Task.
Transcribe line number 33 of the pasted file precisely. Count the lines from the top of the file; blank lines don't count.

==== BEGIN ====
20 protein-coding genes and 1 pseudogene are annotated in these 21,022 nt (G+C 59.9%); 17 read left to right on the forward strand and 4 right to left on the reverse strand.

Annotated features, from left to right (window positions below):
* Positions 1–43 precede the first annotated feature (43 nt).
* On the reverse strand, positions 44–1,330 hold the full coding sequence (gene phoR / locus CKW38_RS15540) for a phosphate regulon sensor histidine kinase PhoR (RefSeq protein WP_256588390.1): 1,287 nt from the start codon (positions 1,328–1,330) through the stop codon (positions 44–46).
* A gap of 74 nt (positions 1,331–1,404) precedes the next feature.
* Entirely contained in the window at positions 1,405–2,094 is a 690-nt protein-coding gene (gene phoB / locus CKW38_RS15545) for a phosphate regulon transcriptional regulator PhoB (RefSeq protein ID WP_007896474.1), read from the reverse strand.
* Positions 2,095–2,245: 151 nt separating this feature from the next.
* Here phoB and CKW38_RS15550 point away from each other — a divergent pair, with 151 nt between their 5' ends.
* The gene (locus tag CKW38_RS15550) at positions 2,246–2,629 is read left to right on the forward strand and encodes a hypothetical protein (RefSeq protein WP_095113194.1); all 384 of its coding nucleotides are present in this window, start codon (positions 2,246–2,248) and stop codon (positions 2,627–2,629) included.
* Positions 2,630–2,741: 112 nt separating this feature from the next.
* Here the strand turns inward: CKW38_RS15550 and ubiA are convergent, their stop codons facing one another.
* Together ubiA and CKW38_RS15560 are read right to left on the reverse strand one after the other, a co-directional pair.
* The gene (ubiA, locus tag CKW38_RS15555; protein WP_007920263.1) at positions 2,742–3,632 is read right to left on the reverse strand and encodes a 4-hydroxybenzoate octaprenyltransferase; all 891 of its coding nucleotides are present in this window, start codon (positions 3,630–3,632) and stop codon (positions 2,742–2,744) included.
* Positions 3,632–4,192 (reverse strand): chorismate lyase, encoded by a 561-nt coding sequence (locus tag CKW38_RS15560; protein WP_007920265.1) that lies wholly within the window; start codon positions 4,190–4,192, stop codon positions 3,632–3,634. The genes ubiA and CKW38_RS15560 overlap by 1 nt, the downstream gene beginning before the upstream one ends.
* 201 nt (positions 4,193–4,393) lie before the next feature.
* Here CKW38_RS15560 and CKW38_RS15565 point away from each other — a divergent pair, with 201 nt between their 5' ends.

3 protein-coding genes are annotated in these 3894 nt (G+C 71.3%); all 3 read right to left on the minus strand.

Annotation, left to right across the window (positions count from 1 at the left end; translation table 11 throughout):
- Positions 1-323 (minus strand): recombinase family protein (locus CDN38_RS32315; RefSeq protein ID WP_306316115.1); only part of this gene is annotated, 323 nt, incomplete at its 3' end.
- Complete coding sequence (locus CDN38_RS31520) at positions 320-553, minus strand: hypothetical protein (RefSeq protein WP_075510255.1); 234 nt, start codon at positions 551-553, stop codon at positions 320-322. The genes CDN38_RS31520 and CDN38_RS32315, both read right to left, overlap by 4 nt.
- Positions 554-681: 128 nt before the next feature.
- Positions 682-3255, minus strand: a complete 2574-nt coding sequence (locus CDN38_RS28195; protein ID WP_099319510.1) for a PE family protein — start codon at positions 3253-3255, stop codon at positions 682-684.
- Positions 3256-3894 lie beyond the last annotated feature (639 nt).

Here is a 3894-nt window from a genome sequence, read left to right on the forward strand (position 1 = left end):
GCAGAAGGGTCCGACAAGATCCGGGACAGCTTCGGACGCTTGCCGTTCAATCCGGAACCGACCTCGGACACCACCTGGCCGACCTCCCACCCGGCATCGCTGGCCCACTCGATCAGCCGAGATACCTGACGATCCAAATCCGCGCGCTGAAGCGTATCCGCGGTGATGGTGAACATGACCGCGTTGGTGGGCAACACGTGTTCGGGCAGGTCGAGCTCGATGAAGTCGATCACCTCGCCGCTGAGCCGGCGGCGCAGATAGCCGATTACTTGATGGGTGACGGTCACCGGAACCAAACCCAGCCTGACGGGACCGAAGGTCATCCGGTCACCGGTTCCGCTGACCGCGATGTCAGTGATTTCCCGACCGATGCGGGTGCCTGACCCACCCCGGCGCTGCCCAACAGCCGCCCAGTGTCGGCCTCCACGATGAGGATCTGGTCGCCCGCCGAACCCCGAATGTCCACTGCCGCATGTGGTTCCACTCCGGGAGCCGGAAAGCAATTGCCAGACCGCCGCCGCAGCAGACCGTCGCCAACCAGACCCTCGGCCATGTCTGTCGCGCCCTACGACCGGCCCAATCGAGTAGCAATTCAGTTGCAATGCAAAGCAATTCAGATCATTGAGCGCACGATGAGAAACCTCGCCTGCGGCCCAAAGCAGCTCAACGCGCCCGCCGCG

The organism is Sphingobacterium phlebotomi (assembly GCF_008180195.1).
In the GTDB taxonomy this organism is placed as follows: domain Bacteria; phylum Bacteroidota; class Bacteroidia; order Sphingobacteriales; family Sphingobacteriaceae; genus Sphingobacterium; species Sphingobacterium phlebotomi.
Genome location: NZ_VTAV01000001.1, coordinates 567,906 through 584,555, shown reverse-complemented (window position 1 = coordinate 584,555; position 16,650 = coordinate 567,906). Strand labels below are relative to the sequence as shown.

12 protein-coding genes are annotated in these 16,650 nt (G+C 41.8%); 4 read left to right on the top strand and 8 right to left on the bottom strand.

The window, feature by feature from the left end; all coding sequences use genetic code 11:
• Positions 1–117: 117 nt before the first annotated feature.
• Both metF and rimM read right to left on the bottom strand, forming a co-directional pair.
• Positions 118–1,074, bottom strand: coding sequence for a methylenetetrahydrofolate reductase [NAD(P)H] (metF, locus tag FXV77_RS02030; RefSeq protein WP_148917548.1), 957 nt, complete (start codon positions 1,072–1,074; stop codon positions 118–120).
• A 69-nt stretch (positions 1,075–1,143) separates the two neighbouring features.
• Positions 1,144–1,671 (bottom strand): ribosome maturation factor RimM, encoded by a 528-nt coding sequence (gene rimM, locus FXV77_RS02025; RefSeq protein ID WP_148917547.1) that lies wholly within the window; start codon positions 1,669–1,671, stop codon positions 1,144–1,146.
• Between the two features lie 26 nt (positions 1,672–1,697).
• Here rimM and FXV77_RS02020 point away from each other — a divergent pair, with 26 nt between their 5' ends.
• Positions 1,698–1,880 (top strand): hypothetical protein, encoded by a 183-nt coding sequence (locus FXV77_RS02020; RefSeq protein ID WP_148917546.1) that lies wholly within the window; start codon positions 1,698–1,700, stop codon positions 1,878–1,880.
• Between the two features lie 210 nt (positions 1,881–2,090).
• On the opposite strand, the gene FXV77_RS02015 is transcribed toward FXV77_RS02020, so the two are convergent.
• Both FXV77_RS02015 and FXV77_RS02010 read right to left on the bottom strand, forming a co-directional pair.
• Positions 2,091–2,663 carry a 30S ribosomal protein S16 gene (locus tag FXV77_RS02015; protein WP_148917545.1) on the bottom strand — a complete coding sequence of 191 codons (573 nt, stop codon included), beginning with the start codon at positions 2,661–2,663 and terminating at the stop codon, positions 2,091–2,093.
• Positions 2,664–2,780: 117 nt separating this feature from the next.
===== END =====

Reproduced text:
• Positions 118–1,074, bottom strand: coding sequence for a methylenetetrahydrofolate reductase [NAD(P)H] (metF, locus tag FXV77_RS02030; RefSeq protein WP_148917548.1), 957 nt, complete (start codon positions 1,072–1,074; stop codon positions 118–120).